Picture: 123RF/HASLOO
Picture: 123RF/HASLOO

Small and medium enterprises (SMEs) are at the heart of the SA economy — and for this reason, they are firmly at the centre of the response team set up by Business Unity SA (Busa) to deal with the Covid-19 threat and its impact on the economy.

The next 100 days are crucial. The sector — already buffeted by the downturn in the economy before Covid-19 reached our shores — will be decimated unless the situation improves by midyear. Urgent, focused and agile interventions are needed to avoid this happening, particularly given the massive job losses that will surely accompany it.

At Busa, we have a dedicated work stream specifically looking at interventions for small companies. We believe this — along with the government’s commitment to provide financial aid to affected SMEs, and the steps announced by President Cyril Ramaphosa on Monday — will provide a safety net during the pandemic.

But equally critical: once we have beaten the pandemic, organised business’s interventions should enable small businesses to get back on their feet in the shortest possible time.

Of course, it’s not simple. There is no silver bullet to ensure zero losses — either financial or jobs — in the sort of volatile situation we find ourselves now.

Some businesses, particularly in the leisure industry, have already felt the crunch and laid off large numbers of part-time workers. If there are further restrictions on movement and trade, the situation could become even more dire.

As each day goes on, economic survival becomes more challenging. It illustrates that the deeper we slide during the pandemic, the higher we’re going to have to climb to get back on our feet. This is why it’s crucial to protect the small business sector, and ensure it lives to fight another day.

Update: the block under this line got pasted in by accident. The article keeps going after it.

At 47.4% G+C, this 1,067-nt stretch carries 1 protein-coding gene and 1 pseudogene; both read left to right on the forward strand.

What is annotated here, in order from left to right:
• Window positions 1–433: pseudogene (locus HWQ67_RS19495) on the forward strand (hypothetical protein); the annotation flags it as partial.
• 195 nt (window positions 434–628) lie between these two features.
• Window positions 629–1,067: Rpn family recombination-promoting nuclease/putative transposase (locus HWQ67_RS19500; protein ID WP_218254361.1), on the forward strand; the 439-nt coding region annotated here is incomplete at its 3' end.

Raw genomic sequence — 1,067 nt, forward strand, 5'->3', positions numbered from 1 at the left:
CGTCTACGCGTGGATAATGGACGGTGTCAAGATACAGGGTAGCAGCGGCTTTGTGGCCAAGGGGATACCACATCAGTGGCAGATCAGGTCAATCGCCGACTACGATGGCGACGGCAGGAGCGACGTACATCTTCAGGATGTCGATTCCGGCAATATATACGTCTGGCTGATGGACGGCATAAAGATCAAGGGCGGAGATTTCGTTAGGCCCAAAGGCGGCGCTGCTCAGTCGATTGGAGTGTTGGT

As organised business, we have working groups looking at the economic impact of Covid-19, its impact on the health-care system, and implications for labour.

We’ve identified the sectors most vulnerable to the first wave of health, economic and social impacts of Covid-19: tourism, hotels and accommodation, fast food and restaurants, retail trade and aviation. What is particularly worrying is that more than 40% of our small businesses fall into these categories.

So, to address this, we’ve initiated a number of responses — some of which have already been taken on board by Ramaphosa:

• Establishing a solidarity fund to solicit and manage financial and other contributions, from both local and overseas sources, which will be used to support small business, among other things.

• Identifying potential supply chain disruptions arising from import restrictions and identifying import substitution and local manufacturing potential.

• Engaging public and private sector infrastructure providers to ensure the integrity of supply of water, electricity and other essentials.

• Working with the banks and real estate sector to support liquidity and promote forbearance.

• Identifying opportunities, in collaboration with the government, to provide tax relief for SMEs.

• Providing best practice guidance on mitigation strategies and workplace adaptation.

• Developing proposals on fiscal support for SMEs.

• Communicating the required steps to access Unemployment Insurance Fund benefits for affected workers, alongside the department of employment & labour.

• Assessing legislative and regulatory changes required in terms of the Unemployment Insurance Act, the law addressing compensation for occupational injuries, and other laws.

In the coming days, business organisations led by Busa will initiate a campaign to mitigate the impact of Covid-19 on small business. Large business and the government will be encouraged to do their bit too by extending longer credit periods, paying suppliers in full, on time, as quickly as possible to help their cash flow, placing orders early, paying in advance, and paying more regularly.

It’s critical that this happens quickly. Thousands of businesses are at stake, as are millions of jobs.

Just like with Covid-19 itself, we need to flatten the curve as quickly and efficiently as we can — in this case, flattening the curve for SMEs can prevent them going out of business.

Pityana is president of Busa